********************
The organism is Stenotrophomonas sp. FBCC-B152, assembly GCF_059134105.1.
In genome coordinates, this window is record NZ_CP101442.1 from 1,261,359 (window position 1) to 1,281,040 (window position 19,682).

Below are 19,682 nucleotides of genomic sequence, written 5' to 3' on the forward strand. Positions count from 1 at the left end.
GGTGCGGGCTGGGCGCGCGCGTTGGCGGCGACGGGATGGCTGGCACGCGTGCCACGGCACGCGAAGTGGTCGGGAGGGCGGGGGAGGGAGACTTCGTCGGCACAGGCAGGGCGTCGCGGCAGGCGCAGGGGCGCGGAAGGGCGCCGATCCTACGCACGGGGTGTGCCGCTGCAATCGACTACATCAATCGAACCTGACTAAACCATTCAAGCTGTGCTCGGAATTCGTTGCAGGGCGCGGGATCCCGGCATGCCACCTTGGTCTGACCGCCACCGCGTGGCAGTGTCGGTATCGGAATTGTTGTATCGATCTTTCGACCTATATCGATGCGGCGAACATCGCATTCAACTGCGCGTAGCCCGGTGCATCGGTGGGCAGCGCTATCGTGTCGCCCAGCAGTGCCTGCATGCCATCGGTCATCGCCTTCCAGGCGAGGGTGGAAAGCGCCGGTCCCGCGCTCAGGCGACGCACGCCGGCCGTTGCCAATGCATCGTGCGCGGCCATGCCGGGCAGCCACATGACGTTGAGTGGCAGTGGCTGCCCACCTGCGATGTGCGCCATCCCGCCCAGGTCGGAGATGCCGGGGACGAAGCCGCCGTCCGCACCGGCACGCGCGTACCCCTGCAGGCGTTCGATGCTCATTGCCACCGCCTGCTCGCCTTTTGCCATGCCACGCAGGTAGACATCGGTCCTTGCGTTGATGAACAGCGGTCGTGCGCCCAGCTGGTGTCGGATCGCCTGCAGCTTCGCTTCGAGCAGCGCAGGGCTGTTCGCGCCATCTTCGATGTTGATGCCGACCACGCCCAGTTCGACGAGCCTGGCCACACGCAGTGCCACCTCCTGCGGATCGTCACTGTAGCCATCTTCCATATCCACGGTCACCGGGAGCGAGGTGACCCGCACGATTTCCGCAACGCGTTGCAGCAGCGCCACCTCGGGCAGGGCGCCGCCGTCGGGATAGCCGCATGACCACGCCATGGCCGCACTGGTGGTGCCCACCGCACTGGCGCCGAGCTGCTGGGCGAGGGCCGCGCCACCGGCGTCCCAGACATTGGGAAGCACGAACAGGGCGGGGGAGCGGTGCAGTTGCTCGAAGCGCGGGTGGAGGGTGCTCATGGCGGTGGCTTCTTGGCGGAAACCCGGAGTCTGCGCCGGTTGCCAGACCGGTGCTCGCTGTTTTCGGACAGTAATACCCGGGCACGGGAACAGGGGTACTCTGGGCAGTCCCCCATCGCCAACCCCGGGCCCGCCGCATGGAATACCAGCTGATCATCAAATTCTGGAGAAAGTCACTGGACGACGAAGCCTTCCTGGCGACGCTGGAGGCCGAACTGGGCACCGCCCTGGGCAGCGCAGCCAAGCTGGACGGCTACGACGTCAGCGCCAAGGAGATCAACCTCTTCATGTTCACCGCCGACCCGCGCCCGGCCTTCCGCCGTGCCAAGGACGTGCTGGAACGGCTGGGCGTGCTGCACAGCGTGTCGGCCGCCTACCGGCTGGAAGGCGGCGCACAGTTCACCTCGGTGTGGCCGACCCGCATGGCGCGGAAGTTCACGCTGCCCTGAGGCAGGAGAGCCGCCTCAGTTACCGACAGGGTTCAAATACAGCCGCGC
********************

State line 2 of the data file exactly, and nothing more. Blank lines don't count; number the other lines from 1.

In genome coordinates, this window is record NZ_CP101442.1 from 1,261,359 (window position 1) to 1,281,040 (window position 19,682).